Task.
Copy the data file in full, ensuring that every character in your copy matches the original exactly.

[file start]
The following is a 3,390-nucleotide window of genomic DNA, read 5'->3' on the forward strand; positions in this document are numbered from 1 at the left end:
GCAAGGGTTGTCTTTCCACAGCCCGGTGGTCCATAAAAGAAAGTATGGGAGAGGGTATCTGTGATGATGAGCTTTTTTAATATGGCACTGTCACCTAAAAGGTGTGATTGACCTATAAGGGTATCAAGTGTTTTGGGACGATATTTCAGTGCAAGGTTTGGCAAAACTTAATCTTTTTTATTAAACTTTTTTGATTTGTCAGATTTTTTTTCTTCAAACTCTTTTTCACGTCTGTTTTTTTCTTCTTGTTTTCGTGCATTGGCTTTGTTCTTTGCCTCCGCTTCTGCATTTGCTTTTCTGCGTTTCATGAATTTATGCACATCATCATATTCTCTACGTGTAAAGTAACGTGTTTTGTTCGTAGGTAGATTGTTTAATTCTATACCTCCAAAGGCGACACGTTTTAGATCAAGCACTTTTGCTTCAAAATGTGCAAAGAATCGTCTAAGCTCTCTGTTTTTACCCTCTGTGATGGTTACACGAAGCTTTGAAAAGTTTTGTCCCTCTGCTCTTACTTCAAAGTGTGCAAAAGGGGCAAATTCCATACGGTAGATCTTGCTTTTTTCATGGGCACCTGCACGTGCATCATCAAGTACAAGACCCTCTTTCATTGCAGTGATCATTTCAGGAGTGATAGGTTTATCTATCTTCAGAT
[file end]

The following is a 3,390-nucleotide window of genomic DNA, read 5'->3' on the forward strand; positions in this document are numbered from 1 at the left end:
GCAAGGGTTGTCTTTCCACAGCCCGGTGGTCCATAAAAGAAAGTATGGGAGAGGGTATCTGTGATGATGAGCTTTTTTAATATGGCACTGTCACCTAAAAGGTGTGATTGACCTATAAGGGTATCAAGTGTTTTGGGACGATATTTCAGTGCAAGGTTTGGCAAAACTTAATCTTTTTTATTAAACTTTTTTGATTTGTCAGATTTTTTTTCTTCAAACTCTTTTTCACGTCTGTTTTTTTCTTCTTGTTTTCGTGCATTGGCTTTGTTCTTTGCCTCCGCTTCTGCATTTGCTTTTCTGCGTTTCATGAATTTATGCACATCATCATATTCTCTACGTGTAAAGTAACGTGTTTTGTTCGTAGGTAGATTGTTTAATTCTATACCTCCAAAGGCGACACGTTTTAGATCAAGCACTTTTGCTTCAAAATGTGCAAAGAATCGTCTAAGCTCTCTGTTTTTACCCTCTGTGATGGTTACACGAAGCTTTGAAAAGTTTTGTCCCTCTGCTCTTACTTCAAAGTGTGCAAAAGGGGCAAATTCCATACGGTAGATCTTGCTTTTTTCATGGGCACCTGCACGTGCATCATCAAGTACAAGACCCTCTTTCATTGCAGTGATCATTTCAGGAGTGATAGGTTTATCTATCTTCAGAT